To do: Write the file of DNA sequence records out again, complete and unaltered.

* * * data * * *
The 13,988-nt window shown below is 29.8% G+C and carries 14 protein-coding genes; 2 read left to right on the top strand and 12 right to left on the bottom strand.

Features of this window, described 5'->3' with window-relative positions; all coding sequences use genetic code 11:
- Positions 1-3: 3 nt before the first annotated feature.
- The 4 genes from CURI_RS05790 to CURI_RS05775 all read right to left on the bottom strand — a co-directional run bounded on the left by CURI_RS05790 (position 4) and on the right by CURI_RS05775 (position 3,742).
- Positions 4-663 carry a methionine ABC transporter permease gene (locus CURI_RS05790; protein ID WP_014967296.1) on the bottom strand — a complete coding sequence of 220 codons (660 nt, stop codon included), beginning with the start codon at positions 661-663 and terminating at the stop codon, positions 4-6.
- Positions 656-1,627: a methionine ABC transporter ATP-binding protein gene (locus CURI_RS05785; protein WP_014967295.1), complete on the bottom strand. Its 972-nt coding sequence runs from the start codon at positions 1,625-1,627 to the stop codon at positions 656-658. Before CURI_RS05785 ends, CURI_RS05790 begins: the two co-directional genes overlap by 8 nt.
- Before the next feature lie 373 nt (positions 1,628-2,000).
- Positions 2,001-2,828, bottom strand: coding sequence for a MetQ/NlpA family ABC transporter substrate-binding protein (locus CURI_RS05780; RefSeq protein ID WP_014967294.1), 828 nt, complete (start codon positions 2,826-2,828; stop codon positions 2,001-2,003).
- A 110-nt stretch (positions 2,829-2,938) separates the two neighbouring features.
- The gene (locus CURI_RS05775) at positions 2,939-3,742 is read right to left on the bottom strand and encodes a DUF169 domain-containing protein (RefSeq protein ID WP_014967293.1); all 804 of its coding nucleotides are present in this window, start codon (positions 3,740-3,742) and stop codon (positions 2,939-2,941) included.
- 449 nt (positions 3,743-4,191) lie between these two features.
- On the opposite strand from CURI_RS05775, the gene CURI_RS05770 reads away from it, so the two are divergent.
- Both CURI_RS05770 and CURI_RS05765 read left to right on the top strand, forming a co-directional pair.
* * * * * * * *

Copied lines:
The 13,988-nt window shown below is 29.8% G+C and carries 14 protein-coding genes; 2 read left to right on the top strand and 12 right to left on the bottom strand.

Features of this window, described 5'->3' with window-relative positions; all coding sequences use genetic code 11:
- Positions 1-3: 3 nt before the first annotated feature.
- The 4 genes from CURI_RS05790 to CURI_RS05775 all read right to left on the bottom strand — a co-directional run bounded on the left by CURI_RS05790 (position 4) and on the right by CURI_RS05775 (position 3,742).
- Positions 4-663 carry a methionine ABC transporter permease gene (locus CURI_RS05790; protein ID WP_014967296.1) on the bottom strand — a complete coding sequence of 220 codons (660 nt, stop codon included), beginning with the start codon at positions 661-663 and terminating at the stop codon, positions 4-6.
- Positions 656-1,627: a methionine ABC transporter ATP-binding protein gene (locus CURI_RS05785; protein WP_014967295.1), complete on the bottom strand. Its 972-nt coding sequence runs from the start codon at positions 1,625-1,627 to the stop codon at positions 656-658. Before CURI_RS05785 ends, CURI_RS05790 begins: the two co-directional genes overlap by 8 nt.
- Before the next feature lie 373 nt (positions 1,628-2,000).
- Positions 2,001-2,828, bottom strand: coding sequence for a MetQ/NlpA family ABC transporter substrate-binding protein (locus CURI_RS05780; RefSeq protein ID WP_014967294.1), 828 nt, complete (start codon positions 2,826-2,828; stop codon positions 2,001-2,003).
- A 110-nt stretch (positions 2,829-2,938) separates the two neighbouring features.
- The gene (locus CURI_RS05775) at positions 2,939-3,742 is read right to left on the bottom strand and encodes a DUF169 domain-containing protein (RefSeq protein ID WP_014967293.1); all 804 of its coding nucleotides are present in this window, start codon (positions 3,740-3,742) and stop codon (positions 2,939-2,941) included.
- 449 nt (positions 3,743-4,191) lie between these two features.
- On the opposite strand from CURI_RS05775, the gene CURI_RS05770 reads away from it, so the two are divergent.
- Both CURI_RS05770 and CURI_RS05765 read left to right on the top strand, forming a co-directional pair.